Shloka No. 7

Good friend Krishnan had sent me the link to a lecture by Swami Sarvapriyananda at IIT Kanpur on Shloka No. 7 of the Mandukya Upanishad. That shloka leads the student to an answer for the most important but difficult question of defining the Self. In his ‘Wisdom of the Upanishads’, Shri. M. characterises ‘Turiya’ as the fourth state. But, Swami Sarvapriyananda, in his lecture, says that ‘Turiya’ means fourth. It does not mean that it is the fourth state after ‘Jaagrata’, Swapna’ and ‘Sushupti’. It is the consciousness that acts in and through the other three states. He keeps the example of bangles, ring and necklace and gold in view, as he goes about explaining ‘Turiya’.

I have not seen or heard a more lucid explanation of ‘Turiya’ than this lecture. It is about an hour long. Time well worth spent. I am yet to listen to part 2 of his lecture.

The implications of understanding this in our daily life are enormous. After we listen to the lecture, it is clear as to why separating the form and substance is so difficult for us and why we lose ourselves in form, symbols, labels and identities. It is because reality is so much intertwined with these that it is virtually hard to separate the reality (truth) from these and since reality (truth) expresses itself through these forms, we mistake the form for real. So, realising and retaining the idea that much, most and all of our lives is ‘maya’ (illusion) is not easy at all. That is why very few get it.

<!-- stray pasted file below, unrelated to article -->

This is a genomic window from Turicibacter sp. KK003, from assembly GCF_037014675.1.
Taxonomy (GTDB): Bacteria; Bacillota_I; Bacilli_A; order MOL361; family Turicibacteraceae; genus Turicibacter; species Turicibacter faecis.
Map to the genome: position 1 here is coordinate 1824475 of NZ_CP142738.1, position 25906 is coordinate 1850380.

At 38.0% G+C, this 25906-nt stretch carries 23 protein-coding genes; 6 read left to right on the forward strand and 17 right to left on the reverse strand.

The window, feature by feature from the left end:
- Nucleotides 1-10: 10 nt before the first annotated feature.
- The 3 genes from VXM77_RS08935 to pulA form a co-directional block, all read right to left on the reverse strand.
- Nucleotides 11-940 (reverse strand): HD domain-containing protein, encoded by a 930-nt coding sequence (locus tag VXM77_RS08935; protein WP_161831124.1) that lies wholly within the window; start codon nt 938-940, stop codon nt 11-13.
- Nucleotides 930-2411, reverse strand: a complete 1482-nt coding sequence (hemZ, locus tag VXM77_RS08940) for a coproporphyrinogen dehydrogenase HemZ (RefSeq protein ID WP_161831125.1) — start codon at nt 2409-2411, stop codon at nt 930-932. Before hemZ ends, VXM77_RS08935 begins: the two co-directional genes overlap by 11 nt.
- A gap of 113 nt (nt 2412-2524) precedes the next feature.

But, in the waking state, the dream state is not real and in the dream state, the waking state is not real. Both are not enduring realities. The more we keep reminding ourselves of this, slowly, slowly and steadily, we may be able to achieve a certain sense of detachment, objectivity and shed various false identifications one by one. It may take many, many births too, for it to happen. But, a beginning has to be made somewhere.

This lecture is a good place to start.

As I found out that he teaches at the RK Mission’s Vivekananda University, I checked out the website of the University. Some of their lecture materials taught in Vedanta classes are available for free download.

 

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